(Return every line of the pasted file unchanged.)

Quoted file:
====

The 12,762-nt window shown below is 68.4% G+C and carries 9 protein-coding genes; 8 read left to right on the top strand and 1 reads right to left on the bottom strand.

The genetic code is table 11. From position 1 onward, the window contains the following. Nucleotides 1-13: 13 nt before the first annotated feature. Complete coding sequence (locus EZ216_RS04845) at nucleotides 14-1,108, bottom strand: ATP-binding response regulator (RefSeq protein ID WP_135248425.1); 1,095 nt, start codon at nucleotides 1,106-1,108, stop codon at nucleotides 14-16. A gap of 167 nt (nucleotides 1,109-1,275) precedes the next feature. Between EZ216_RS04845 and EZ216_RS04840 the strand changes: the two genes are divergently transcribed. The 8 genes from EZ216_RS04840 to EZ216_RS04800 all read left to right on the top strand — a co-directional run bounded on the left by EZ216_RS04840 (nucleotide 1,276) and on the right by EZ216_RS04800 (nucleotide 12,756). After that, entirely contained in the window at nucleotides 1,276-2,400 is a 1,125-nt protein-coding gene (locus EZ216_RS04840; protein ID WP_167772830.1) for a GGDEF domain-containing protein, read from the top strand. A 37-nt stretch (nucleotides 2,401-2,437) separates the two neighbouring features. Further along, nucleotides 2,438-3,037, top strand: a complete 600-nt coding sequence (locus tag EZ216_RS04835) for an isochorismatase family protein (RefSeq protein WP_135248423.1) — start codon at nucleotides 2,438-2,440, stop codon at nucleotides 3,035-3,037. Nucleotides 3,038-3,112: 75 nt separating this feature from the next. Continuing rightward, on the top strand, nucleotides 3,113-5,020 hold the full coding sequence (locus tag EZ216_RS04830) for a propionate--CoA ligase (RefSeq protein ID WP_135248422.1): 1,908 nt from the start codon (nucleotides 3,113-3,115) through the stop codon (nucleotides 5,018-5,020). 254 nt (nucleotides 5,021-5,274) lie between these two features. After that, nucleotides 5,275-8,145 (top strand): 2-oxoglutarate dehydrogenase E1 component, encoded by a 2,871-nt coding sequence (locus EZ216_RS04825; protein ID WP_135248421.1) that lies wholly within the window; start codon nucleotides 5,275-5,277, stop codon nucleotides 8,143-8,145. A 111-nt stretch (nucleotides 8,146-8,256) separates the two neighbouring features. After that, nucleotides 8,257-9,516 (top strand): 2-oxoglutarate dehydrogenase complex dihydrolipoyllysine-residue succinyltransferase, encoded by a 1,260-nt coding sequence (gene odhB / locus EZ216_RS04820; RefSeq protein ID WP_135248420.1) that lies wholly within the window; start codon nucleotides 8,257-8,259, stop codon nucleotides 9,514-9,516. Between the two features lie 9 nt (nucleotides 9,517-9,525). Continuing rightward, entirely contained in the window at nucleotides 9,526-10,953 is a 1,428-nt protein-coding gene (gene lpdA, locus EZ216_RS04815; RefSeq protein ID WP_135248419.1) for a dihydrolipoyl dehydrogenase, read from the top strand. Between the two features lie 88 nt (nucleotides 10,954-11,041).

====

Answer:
The 12,762-nt window shown below is 68.4% G+C and carries 9 protein-coding genes; 8 read left to right on the top strand and 1 reads right to left on the bottom strand.

The genetic code is table 11. From position 1 onward, the window contains the following. Nucleotides 1-13: 13 nt before the first annotated feature. Complete coding sequence (locus EZ216_RS04845) at nucleotides 14-1,108, bottom strand: ATP-binding response regulator (RefSeq protein ID WP_135248425.1); 1,095 nt, start codon at nucleotides 1,106-1,108, stop codon at nucleotides 14-16. A gap of 167 nt (nucleotides 1,109-1,275) precedes the next feature. Between EZ216_RS04845 and EZ216_RS04840 the strand changes: the two genes are divergently transcribed. The 8 genes from EZ216_RS04840 to EZ216_RS04800 all read left to right on the top strand — a co-directional run bounded on the left by EZ216_RS04840 (nucleotide 1,276) and on the right by EZ216_RS04800 (nucleotide 12,756). After that, entirely contained in the window at nucleotides 1,276-2,400 is a 1,125-nt protein-coding gene (locus EZ216_RS04840; protein ID WP_167772830.1) for a GGDEF domain-containing protein, read from the top strand. A 37-nt stretch (nucleotides 2,401-2,437) separates the two neighbouring features. Further along, nucleotides 2,438-3,037, top strand: a complete 600-nt coding sequence (locus tag EZ216_RS04835) for an isochorismatase family protein (RefSeq protein WP_135248423.1) — start codon at nucleotides 2,438-2,440, stop codon at nucleotides 3,035-3,037. Nucleotides 3,038-3,112: 75 nt separating this feature from the next. Continuing rightward, on the top strand, nucleotides 3,113-5,020 hold the full coding sequence (locus tag EZ216_RS04830) for a propionate--CoA ligase (RefSeq protein ID WP_135248422.1): 1,908 nt from the start codon (nucleotides 3,113-3,115) through the stop codon (nucleotides 5,018-5,020). 254 nt (nucleotides 5,021-5,274) lie between these two features. After that, nucleotides 5,275-8,145 (top strand): 2-oxoglutarate dehydrogenase E1 component, encoded by a 2,871-nt coding sequence (locus EZ216_RS04825; protein ID WP_135248421.1) that lies wholly within the window; start codon nucleotides 5,275-5,277, stop codon nucleotides 8,143-8,145. A 111-nt stretch (nucleotides 8,146-8,256) separates the two neighbouring features. After that, nucleotides 8,257-9,516 (top strand): 2-oxoglutarate dehydrogenase complex dihydrolipoyllysine-residue succinyltransferase, encoded by a 1,260-nt coding sequence (gene odhB / locus EZ216_RS04820; RefSeq protein ID WP_135248420.1) that lies wholly within the window; start codon nucleotides 8,257-8,259, stop codon nucleotides 9,514-9,516. Between the two features lie 9 nt (nucleotides 9,517-9,525). Continuing rightward, entirely contained in the window at nucleotides 9,526-10,953 is a 1,428-nt protein-coding gene (gene lpdA, locus EZ216_RS04815; RefSeq protein ID WP_135248419.1) for a dihydrolipoyl dehydrogenase, read from the top strand. Between the two features lie 88 nt (nucleotides 10,954-11,041).